Parasitologic methods, including identification of trypomastigotes in blood by microscopy, are most effective during acute infections. Circulating parasite levels decrease rapidly within a few months and are undetectable by most methods during the chronic phase.
Diagnosis of chronic Chagas disease is made by serologic tests for antibody to the parasite. A single test is not sufficiently sensitive and specific to make the diagnosis. For this reason, the standard approach is to apply two or more tests that use different techniques and/or that detect antibodies to different antigens. Two commonly used techniques are enzyme-linked immunosorbent assay (ELISA) and immunofluorescent antibody test (IFA). To increase accuracy of diagnosis, careful consideration of the patient’s history to identify possible risks for infection may be helpful.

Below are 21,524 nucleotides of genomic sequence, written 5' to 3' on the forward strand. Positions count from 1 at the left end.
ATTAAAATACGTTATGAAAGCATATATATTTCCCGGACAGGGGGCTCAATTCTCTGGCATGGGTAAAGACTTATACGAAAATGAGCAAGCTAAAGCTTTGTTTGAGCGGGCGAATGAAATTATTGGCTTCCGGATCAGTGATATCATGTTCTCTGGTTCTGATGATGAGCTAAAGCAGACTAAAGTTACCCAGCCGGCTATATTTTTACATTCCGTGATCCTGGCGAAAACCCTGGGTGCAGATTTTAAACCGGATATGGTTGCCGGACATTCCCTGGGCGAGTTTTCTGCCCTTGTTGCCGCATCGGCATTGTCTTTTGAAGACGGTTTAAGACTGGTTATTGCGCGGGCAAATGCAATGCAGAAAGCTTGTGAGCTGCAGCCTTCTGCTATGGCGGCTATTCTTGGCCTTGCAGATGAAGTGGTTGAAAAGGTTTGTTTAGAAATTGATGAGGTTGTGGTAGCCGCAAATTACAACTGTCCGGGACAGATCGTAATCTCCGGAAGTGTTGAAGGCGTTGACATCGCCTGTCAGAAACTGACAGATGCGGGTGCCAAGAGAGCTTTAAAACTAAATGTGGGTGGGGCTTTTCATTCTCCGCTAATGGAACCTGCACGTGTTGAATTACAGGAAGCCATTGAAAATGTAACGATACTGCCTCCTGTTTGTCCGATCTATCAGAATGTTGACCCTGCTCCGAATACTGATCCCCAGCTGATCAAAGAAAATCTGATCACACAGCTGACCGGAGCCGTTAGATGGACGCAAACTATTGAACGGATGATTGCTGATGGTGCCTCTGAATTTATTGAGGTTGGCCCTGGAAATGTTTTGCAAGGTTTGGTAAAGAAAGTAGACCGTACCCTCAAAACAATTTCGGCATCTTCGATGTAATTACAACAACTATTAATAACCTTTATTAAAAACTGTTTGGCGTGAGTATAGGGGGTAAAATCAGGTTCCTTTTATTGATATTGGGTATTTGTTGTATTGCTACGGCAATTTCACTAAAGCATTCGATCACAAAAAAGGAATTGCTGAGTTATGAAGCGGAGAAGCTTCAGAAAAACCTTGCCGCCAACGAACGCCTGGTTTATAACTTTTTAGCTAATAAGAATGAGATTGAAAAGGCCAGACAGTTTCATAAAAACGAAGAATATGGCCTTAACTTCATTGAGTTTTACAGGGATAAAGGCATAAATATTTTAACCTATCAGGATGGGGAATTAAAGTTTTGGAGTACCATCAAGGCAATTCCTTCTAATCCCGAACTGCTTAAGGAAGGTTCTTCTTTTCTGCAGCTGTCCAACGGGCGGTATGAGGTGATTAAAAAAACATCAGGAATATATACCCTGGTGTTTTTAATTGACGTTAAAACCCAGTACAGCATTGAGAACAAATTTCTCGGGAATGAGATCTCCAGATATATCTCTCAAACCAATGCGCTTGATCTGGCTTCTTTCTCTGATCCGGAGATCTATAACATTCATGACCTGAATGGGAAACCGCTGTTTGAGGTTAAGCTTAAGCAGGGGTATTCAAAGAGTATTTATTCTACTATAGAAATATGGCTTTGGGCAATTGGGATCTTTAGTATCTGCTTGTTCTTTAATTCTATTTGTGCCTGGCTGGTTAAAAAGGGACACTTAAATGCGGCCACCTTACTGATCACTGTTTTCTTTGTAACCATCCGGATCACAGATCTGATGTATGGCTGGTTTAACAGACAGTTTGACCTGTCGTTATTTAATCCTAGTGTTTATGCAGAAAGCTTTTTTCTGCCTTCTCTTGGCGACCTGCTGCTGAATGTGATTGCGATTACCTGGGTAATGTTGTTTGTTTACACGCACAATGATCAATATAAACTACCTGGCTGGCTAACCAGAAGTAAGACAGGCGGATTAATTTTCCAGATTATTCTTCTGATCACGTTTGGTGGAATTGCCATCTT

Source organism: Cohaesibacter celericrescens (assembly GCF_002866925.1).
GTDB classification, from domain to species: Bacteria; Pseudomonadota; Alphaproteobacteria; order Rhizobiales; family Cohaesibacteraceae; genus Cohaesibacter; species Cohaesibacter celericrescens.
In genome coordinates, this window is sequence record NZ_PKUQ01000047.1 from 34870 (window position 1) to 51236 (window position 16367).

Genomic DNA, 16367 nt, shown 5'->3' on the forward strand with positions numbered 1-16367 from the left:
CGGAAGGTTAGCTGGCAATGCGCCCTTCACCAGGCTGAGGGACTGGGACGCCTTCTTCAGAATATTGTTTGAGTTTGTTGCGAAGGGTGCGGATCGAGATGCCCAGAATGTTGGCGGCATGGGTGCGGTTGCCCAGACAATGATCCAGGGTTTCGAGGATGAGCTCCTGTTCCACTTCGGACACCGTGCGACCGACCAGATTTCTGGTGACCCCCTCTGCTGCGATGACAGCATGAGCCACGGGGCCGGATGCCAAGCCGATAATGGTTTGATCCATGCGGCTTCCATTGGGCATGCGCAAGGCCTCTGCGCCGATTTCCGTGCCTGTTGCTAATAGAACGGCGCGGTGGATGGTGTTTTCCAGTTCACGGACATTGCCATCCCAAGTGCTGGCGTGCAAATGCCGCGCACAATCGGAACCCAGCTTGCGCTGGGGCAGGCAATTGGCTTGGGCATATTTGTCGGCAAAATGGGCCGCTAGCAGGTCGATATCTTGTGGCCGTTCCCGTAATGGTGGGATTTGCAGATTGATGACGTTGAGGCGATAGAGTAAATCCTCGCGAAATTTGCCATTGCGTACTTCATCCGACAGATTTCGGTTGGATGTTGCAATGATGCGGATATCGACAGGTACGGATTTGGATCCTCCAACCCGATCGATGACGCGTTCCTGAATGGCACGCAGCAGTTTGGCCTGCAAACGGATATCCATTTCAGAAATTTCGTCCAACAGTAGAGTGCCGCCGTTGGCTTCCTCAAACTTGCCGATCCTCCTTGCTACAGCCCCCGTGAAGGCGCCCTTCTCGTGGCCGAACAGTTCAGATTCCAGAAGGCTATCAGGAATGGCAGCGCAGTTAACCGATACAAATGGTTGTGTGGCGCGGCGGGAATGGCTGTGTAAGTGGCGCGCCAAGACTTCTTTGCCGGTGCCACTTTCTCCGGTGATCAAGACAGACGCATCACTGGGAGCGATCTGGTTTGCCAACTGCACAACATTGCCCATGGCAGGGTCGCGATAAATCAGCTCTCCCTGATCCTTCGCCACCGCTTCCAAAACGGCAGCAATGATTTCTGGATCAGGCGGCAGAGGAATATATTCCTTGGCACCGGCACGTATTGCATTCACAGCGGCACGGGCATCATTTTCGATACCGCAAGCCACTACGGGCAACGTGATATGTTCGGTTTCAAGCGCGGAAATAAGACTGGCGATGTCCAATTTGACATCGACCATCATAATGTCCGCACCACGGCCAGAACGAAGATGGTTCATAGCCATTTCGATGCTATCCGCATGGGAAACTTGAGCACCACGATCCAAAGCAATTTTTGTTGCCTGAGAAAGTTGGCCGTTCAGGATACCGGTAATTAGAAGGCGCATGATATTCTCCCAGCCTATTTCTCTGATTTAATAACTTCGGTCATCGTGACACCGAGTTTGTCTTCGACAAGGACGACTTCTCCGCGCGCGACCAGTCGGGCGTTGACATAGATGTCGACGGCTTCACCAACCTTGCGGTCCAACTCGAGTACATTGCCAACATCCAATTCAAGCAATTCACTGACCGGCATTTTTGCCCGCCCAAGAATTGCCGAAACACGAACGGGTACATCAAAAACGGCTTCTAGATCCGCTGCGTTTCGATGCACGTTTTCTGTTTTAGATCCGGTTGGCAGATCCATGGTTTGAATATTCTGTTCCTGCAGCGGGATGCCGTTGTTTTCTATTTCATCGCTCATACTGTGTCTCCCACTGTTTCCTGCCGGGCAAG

In December 2006, the U.S. Food and Drug Administration approved the first screening test for blood donations; a second screening test made by another manufacturer was approved in 2010. A supplemental test with greater specificity is used to assist with donor counseling regarding Chagas disease. Some blood centers test blood donations that are reactive (positive) by the blood screening test with an investigational assay, radioimmunoprecipitation assay (RIPA). Donors who are positive on the screening test can no longer donate blood, regardless of their supplemental test or RIPA result. Donors are contacted by the blood center and notified about the results of the blood donation testing. In addition, positive donors are requested to contact their physician. Blood donor screening tests are not appropriate for clinical diagnostic purposes and additional testing is indicated.
For questions regarding diagnostic considerations, contact Parasitic Diseases Inquiries (404-718-4745; e-mail email@example.com).
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